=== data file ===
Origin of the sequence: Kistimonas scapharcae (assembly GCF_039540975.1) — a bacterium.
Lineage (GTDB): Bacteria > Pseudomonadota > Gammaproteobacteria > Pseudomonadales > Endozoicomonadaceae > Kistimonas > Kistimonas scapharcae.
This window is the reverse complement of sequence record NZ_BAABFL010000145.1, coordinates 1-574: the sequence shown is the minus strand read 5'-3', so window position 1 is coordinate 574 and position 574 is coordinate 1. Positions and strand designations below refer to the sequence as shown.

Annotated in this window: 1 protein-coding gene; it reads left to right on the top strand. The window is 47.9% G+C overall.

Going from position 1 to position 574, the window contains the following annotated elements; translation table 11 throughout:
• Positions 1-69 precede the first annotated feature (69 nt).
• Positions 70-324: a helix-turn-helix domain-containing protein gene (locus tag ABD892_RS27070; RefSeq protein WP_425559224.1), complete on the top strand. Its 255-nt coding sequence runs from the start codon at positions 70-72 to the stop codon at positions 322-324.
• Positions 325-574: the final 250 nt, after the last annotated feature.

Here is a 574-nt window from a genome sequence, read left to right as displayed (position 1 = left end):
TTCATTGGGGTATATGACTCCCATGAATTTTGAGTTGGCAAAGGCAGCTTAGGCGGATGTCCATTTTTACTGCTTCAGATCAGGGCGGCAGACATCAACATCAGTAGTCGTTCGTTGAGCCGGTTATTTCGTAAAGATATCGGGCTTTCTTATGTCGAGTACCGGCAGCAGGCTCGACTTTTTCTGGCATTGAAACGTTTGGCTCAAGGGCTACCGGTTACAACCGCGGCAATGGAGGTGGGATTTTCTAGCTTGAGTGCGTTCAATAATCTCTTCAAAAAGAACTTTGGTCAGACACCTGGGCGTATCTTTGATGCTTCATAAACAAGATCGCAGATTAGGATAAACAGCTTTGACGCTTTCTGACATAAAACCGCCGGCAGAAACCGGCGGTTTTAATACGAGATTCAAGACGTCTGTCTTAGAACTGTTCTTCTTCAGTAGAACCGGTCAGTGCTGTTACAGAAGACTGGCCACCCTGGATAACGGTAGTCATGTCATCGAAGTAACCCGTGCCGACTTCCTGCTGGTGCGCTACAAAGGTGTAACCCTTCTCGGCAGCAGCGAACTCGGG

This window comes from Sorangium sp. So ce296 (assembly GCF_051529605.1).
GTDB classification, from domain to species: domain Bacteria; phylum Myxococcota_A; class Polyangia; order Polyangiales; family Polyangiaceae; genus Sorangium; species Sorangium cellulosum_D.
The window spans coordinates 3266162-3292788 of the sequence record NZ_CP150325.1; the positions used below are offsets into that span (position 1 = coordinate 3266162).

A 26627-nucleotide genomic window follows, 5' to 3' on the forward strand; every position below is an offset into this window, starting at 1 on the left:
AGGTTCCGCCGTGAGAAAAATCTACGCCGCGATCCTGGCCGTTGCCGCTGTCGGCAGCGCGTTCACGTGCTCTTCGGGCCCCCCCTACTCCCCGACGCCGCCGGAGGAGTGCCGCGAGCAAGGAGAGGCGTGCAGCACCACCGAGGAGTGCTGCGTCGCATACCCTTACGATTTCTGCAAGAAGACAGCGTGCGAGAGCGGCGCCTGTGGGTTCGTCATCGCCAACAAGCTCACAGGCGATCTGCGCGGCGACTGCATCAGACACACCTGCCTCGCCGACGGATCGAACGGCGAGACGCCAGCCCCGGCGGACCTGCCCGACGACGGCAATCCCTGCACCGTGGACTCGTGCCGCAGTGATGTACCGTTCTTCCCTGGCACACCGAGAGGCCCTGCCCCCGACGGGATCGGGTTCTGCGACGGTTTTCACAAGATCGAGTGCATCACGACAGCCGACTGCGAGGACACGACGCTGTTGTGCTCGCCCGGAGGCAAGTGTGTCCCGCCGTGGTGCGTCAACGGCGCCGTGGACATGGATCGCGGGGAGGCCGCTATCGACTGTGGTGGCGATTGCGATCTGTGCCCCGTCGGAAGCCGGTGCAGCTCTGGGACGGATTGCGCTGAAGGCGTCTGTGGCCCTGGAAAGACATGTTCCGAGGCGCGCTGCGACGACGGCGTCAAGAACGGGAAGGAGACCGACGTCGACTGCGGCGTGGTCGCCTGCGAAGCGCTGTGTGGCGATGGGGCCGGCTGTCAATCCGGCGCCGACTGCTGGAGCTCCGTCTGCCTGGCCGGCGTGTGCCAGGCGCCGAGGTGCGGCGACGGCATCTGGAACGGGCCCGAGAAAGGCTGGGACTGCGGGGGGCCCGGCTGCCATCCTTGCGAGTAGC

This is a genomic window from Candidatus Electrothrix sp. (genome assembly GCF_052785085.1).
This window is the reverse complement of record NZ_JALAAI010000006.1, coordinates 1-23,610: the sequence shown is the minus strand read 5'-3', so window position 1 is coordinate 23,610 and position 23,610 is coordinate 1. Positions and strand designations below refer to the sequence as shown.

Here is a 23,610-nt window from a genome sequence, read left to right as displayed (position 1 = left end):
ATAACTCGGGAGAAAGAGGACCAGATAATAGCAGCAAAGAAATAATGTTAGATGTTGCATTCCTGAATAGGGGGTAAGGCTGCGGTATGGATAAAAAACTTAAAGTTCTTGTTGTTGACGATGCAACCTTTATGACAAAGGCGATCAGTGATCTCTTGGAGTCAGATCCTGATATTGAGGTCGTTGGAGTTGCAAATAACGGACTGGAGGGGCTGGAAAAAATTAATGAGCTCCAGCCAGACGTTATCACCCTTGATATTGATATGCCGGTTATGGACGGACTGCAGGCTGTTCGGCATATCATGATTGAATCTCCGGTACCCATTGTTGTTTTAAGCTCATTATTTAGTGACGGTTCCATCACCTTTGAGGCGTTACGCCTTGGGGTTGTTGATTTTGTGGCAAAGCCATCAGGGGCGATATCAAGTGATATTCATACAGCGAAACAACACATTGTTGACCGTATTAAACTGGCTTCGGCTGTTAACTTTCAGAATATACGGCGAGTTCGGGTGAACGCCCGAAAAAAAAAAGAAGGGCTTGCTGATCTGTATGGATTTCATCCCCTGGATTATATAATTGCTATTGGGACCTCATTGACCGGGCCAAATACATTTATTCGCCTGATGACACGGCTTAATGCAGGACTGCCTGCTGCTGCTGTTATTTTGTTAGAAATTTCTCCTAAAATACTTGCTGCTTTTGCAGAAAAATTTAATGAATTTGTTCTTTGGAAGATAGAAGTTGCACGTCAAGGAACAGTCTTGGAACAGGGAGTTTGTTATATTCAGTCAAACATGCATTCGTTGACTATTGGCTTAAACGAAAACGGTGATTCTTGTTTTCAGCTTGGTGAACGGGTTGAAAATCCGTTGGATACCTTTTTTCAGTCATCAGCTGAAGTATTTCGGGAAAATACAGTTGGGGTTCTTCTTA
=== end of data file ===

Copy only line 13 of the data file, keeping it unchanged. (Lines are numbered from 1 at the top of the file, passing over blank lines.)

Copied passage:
The window spans coordinates 3266162-3292788 of the sequence record NZ_CP150325.1; the positions used below are offsets into that span (position 1 = coordinate 3266162).